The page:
His machinations began to disrupt Russia’s already faltering war effort. The combination of Rasputin’s known anti-war sentiments and the Tsarina’s perceived pro-German sympathies made him a natural target for accusations of treachery. Plots began to proliferate to assassinate him in order to preserve Russia’s ability to wage war. One of them was hatching in the head of the heir to Russia’s richest private fortune.
Felix Yusupov could trace his descent to Tartar Khans who, it is said, had achieved power through murder, rape and pillage. One member of the family gained huge land grants from an alliance with Ivan the Terrible, and his grandson, Khan Yusuf, was created Prince Yusupov when he converted from Islam to Christianity. In the mid-19th century, Princess Zenaida became the sole heir to the family fortune. She could have had her pick of any suitor in Russia but chose a handsome but dull cavalry officer from an undistinguished family, Count Felix Sumarokov-Elston, and married him in 1882. The Tsar gave the family a special dispensation to pass the Yusupov title through the female line.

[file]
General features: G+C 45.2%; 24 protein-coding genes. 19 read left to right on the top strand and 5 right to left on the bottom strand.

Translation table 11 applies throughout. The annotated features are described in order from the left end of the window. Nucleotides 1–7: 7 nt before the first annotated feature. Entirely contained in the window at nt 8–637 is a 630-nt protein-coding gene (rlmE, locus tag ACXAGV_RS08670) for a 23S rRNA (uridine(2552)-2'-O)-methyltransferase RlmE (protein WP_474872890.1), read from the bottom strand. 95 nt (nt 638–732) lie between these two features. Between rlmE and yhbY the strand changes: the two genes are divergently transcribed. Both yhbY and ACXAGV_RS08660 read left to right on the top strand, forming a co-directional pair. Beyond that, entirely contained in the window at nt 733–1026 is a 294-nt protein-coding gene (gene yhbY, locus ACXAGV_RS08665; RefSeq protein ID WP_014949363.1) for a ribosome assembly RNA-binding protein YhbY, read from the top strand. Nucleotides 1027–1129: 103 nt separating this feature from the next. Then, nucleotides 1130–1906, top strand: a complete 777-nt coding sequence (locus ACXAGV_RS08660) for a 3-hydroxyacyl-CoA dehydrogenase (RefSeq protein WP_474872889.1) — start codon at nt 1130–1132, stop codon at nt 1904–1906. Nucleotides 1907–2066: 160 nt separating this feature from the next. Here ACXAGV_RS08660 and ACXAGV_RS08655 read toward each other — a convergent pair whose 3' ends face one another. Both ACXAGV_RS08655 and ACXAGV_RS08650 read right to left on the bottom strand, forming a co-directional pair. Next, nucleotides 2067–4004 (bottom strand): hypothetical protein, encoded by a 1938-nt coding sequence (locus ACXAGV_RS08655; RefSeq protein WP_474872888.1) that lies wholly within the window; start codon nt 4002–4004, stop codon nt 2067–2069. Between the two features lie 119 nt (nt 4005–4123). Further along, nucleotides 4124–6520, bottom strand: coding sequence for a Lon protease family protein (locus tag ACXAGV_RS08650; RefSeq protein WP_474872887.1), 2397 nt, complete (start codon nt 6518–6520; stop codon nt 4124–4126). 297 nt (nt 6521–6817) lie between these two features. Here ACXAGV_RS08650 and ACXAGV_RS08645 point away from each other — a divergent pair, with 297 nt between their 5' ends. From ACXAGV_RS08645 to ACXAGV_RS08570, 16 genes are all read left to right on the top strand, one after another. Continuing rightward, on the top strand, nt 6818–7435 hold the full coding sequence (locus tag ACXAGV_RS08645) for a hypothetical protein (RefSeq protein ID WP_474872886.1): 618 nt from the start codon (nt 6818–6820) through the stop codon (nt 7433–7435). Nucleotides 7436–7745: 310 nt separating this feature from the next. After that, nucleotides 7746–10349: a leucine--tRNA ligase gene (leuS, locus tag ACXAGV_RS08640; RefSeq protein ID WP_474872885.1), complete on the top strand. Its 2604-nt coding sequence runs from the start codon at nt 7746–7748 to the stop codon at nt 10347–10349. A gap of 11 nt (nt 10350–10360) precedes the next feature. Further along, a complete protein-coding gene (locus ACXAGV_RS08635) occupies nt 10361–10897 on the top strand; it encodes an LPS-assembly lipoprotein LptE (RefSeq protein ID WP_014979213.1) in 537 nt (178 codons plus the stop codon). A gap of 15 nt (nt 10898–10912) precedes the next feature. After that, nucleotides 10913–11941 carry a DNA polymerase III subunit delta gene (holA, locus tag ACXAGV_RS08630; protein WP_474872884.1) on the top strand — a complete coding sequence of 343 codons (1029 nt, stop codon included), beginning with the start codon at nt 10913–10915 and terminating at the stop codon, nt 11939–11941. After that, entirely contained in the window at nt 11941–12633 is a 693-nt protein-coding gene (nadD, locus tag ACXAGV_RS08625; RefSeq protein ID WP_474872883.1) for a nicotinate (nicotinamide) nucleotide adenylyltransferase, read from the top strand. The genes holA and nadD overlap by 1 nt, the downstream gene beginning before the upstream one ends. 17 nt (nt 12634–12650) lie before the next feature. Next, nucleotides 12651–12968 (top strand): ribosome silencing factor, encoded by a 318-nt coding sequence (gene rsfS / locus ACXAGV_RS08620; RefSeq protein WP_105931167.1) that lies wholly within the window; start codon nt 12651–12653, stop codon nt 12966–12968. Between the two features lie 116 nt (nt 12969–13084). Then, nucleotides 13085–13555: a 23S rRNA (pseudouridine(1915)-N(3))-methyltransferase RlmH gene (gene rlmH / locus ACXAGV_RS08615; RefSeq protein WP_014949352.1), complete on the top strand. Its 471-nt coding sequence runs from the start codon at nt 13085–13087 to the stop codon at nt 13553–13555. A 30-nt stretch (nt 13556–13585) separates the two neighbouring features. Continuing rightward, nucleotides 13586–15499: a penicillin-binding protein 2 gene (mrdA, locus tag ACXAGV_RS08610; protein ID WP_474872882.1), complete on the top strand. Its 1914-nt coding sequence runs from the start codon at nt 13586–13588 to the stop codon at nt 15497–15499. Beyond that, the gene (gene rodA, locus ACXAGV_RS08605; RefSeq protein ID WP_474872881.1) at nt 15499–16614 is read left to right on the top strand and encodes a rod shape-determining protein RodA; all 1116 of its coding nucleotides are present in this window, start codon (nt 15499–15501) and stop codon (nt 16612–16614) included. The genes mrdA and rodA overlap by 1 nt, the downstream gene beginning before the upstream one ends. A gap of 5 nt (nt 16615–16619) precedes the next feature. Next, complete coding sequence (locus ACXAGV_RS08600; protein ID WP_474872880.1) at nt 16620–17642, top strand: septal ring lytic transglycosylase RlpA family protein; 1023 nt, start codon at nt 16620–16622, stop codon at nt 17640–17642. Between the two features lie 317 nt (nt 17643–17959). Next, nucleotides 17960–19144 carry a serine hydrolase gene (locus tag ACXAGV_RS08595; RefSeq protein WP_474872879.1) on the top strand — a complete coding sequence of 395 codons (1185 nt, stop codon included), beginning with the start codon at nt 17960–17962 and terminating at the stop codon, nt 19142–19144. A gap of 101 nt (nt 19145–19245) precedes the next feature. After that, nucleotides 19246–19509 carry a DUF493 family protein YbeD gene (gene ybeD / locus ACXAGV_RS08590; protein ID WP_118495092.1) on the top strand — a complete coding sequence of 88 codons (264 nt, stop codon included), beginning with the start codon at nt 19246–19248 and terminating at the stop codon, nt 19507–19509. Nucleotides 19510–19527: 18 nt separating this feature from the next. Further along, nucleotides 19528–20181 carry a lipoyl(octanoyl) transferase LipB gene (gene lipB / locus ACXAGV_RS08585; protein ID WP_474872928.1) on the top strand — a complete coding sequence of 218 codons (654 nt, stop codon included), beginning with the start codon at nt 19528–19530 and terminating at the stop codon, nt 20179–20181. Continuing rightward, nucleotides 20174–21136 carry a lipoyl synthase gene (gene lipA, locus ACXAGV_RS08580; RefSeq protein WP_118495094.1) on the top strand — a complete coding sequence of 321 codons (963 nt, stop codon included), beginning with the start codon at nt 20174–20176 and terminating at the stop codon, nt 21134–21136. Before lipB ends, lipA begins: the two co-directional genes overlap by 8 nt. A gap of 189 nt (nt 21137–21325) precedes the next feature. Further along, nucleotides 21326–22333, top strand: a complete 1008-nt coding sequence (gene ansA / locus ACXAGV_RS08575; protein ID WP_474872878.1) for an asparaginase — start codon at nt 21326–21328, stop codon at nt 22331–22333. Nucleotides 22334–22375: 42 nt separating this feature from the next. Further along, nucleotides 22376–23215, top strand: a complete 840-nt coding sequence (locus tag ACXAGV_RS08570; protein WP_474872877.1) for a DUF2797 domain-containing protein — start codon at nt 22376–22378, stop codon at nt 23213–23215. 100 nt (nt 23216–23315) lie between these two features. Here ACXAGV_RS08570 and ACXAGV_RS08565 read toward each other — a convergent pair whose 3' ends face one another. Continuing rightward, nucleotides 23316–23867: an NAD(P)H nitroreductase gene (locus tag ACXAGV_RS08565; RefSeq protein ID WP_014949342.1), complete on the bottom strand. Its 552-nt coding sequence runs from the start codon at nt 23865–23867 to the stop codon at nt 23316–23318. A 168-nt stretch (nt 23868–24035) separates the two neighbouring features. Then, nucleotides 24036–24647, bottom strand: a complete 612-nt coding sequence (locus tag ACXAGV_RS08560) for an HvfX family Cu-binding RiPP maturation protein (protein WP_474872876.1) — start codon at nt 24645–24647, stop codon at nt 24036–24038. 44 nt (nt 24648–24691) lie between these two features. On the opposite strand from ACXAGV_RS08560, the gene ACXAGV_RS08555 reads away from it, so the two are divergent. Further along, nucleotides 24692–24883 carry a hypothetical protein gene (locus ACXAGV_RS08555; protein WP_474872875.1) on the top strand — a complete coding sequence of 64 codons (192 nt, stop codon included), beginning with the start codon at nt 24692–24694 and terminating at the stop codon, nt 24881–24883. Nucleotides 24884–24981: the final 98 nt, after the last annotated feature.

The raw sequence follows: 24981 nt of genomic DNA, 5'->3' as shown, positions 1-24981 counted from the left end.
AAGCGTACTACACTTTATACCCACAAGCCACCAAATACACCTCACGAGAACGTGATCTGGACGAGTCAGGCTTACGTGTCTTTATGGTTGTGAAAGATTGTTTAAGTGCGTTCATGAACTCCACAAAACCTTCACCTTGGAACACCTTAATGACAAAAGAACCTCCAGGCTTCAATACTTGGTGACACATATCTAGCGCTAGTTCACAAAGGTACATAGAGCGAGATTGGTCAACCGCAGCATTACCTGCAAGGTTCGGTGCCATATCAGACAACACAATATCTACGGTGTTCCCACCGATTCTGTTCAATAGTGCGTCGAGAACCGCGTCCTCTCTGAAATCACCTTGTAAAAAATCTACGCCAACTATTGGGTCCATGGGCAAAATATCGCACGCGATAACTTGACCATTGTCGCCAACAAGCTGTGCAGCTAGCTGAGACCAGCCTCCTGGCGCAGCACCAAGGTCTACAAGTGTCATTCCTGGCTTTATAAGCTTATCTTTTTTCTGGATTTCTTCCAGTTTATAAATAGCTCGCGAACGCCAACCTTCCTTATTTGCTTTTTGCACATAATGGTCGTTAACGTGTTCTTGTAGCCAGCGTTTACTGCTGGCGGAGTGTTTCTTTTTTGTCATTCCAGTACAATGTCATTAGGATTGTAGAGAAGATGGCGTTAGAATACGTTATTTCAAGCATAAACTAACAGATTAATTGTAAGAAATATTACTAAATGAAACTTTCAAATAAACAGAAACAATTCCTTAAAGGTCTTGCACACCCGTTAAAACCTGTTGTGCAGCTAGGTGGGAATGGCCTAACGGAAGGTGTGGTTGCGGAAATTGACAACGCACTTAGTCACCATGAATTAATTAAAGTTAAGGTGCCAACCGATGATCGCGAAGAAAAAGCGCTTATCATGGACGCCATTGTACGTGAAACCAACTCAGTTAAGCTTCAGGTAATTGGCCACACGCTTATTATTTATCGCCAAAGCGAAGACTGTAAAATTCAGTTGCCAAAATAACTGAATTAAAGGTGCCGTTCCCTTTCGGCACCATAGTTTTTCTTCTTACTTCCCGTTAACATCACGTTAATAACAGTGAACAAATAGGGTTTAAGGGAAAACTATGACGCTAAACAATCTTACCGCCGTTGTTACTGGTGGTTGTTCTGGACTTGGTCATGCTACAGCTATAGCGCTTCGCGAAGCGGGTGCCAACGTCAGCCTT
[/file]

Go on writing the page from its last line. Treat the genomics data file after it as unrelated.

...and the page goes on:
Felix and Zenaida had four sons, of whom only two, Nicholas and Felix fils, survived infancy. Nicholas was killed in a duel over an officer’s wife in 1908, leaving his 21-year-old brother as the sole heir to the Yusupov fortune. The younger Felix Yusupov has been the object of fascinated scrutiny for over a century.